self portrait

In the movie Serendipity , Jeremy Piven plays an obituary writer for the New York Times, who is charged with having to say something about friend John Cusack on the occasion of his wedding. Inevitably, Piven’s character frames the bio as an obit, making the point that there is probably no better format to tell about one’s life in a few words. So herewith, my obituary, c.2100, self-constructed. No morbidness intended.

Dave Pollard was born in 1951 in Leicester, England, of a Canadian father and a Welsh mother. He grew up in Winnipeg, Canada, a shy, slow learner who suddenly developed some social graces and language skills at the age of 17, and in the process evolved from an incoherent and withdrawn C student to a scholar with an overblown ego. He was then, and remained throughout his life, defined by words that start with the letter “I”: immature, insensitive, inarticulate, idealistic and insane.

His immaturity caused him to be socially awkward, impatient, unfocused, inattentive and sometimes too intense, but also made him irreverent, open to new ideas, and imaginative. His insensitivity made him a poor listener, left him with an unreliable memory, and caused him to misunderstand most of what others said to him, thought about him, and wanted from him, to his lifelong impoverishment. His inarticulateness prevented him, usually, from gaining the recognition and achieving the results he would otherwise have attained. His idealism made him impractical and ultimately unhappy, but also gave him vision, ambition and courage. He rationalized his sometimes debilitating insanity on the basis that our human culture is so warped that one must be insane to survive undamaged.

He was interested in and modestly knowledgeable about a vast array of subjects, and that breadth combined with an unusual self-taught creativity enabled him to see how ideas and innovations in one discipline could be applied in interesting and sometimes exciting ways in a completely different discipline, a skill that was intermittently valued in both social and business circles. He did a reasonably competent if somewhat disengaged job at providing for his family and surfacing some useful and innovative ideas in his career as Chief Knowledge Officer for a major professional services company. His collected stories, poetry, essays and other written works can be found in his on-line journal How to Save the World .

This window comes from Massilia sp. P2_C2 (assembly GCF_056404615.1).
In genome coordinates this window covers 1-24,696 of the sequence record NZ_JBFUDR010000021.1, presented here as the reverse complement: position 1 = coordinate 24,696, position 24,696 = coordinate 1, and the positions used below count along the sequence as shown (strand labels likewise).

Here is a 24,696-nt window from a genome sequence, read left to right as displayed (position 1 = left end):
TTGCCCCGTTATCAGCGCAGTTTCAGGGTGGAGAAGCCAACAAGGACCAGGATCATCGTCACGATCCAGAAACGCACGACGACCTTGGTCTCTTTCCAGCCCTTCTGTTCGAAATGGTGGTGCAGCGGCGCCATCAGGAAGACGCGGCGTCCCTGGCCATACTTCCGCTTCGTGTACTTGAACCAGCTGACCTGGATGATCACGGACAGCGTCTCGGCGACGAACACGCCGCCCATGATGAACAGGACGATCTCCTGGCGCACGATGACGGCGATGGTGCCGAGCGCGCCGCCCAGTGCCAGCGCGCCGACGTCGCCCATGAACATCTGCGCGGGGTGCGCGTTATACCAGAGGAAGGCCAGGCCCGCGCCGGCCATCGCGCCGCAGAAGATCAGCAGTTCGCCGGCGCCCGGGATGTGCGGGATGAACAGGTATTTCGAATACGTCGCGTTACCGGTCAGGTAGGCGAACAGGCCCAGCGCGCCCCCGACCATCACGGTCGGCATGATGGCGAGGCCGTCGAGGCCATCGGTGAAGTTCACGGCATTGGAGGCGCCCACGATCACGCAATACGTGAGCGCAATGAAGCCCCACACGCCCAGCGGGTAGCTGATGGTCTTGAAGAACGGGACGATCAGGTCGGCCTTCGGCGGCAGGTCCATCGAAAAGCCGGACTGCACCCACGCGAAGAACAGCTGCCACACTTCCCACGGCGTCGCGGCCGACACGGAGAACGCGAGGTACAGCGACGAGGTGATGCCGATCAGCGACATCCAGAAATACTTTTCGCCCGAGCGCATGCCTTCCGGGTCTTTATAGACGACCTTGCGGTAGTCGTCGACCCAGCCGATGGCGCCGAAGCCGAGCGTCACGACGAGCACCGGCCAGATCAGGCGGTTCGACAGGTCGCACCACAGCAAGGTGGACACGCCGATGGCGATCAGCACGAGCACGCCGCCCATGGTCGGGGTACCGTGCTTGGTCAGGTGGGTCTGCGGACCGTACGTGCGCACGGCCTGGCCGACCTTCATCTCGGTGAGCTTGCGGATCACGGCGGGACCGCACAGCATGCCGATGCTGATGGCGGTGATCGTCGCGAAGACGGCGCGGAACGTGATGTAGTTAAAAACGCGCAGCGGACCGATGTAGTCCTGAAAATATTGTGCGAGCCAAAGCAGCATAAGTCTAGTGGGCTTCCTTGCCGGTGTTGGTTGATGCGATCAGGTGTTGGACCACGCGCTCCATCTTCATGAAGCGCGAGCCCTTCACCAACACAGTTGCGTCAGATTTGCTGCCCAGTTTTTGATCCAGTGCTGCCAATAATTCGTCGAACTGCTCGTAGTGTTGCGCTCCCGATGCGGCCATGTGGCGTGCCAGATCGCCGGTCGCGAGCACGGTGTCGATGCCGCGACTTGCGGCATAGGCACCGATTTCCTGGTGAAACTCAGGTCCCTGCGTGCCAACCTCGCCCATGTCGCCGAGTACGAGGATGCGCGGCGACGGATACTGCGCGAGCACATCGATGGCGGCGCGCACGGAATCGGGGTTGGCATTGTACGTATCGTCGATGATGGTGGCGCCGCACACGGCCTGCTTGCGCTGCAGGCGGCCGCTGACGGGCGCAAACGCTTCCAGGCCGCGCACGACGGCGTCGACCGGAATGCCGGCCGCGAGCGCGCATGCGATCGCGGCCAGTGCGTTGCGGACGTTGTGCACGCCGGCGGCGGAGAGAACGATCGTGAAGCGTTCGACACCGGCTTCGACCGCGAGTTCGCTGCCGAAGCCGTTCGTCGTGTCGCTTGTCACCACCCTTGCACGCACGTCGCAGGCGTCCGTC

Always a progressive in his political leanings and his writings, in his later life just outside Toronto, Canada, he attempted to become an activist in more than thoughts and words, and lobbied business and political leaders to advance and fund responsible family planning (the Maybe One program), ecological taxation (shifting taxes from employment and income to pollution and resource depletion), inter-species communication (on the basis that by talking with other species, humans would learn to respect them and give them the same rights they gave humans), community self-sufficiency, biodiversity and habitat preservation.

In 2010 he established the Collaborative Enterprise Movement, which launched many of the Alternative Economy businesses of the 2020s, businesses that gave birth to our late 21st century Post-Capitalist Neo-Tribal society. He died in 2030 at the hands of a deranged neoconservative, and was survived by his wife Anita, his two step-children Chris and Tiffany, and his two grand-daughters Romana and Cassandra, who carried on his work with the Movement.

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